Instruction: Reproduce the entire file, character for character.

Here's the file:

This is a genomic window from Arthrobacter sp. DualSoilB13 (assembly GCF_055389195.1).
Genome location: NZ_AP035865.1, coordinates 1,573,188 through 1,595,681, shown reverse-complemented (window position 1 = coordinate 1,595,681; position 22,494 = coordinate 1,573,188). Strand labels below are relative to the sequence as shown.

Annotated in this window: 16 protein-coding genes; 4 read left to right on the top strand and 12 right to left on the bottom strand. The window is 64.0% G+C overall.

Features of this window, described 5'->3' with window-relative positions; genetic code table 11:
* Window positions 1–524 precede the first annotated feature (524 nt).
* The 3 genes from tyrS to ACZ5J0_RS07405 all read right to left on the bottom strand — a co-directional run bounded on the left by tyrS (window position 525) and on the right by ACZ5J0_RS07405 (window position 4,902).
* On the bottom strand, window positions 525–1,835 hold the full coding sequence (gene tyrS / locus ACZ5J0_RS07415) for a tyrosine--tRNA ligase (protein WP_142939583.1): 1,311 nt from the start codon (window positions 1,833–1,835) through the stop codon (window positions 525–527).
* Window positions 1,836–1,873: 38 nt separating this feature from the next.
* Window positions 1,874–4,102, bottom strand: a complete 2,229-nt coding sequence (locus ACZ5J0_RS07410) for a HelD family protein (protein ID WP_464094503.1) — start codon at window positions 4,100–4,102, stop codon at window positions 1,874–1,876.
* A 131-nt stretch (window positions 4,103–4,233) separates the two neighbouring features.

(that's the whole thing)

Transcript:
This is a genomic window from Arthrobacter sp. DualSoilB13 (assembly GCF_055389195.1).
Genome location: NZ_AP035865.1, coordinates 1,573,188 through 1,595,681, shown reverse-complemented (window position 1 = coordinate 1,595,681; position 22,494 = coordinate 1,573,188). Strand labels below are relative to the sequence as shown.

Annotated in this window: 16 protein-coding genes; 4 read left to right on the top strand and 12 right to left on the bottom strand. The window is 64.0% G+C overall.

Features of this window, described 5'->3' with window-relative positions; genetic code table 11:
* Window positions 1–524 precede the first annotated feature (524 nt).
* The 3 genes from tyrS to ACZ5J0_RS07405 all read right to left on the bottom strand — a co-directional run bounded on the left by tyrS (window position 525) and on the right by ACZ5J0_RS07405 (window position 4,902).
* On the bottom strand, window positions 525–1,835 hold the full coding sequence (gene tyrS / locus ACZ5J0_RS07415) for a tyrosine--tRNA ligase (protein WP_142939583.1): 1,311 nt from the start codon (window positions 1,833–1,835) through the stop codon (window positions 525–527).
* Window positions 1,836–1,873: 38 nt separating this feature from the next.
* Window positions 1,874–4,102, bottom strand: a complete 2,229-nt coding sequence (locus ACZ5J0_RS07410) for a HelD family protein (protein ID WP_464094503.1) — start codon at window positions 4,100–4,102, stop codon at window positions 1,874–1,876.
* A 131-nt stretch (window positions 4,103–4,233) separates the two neighbouring features.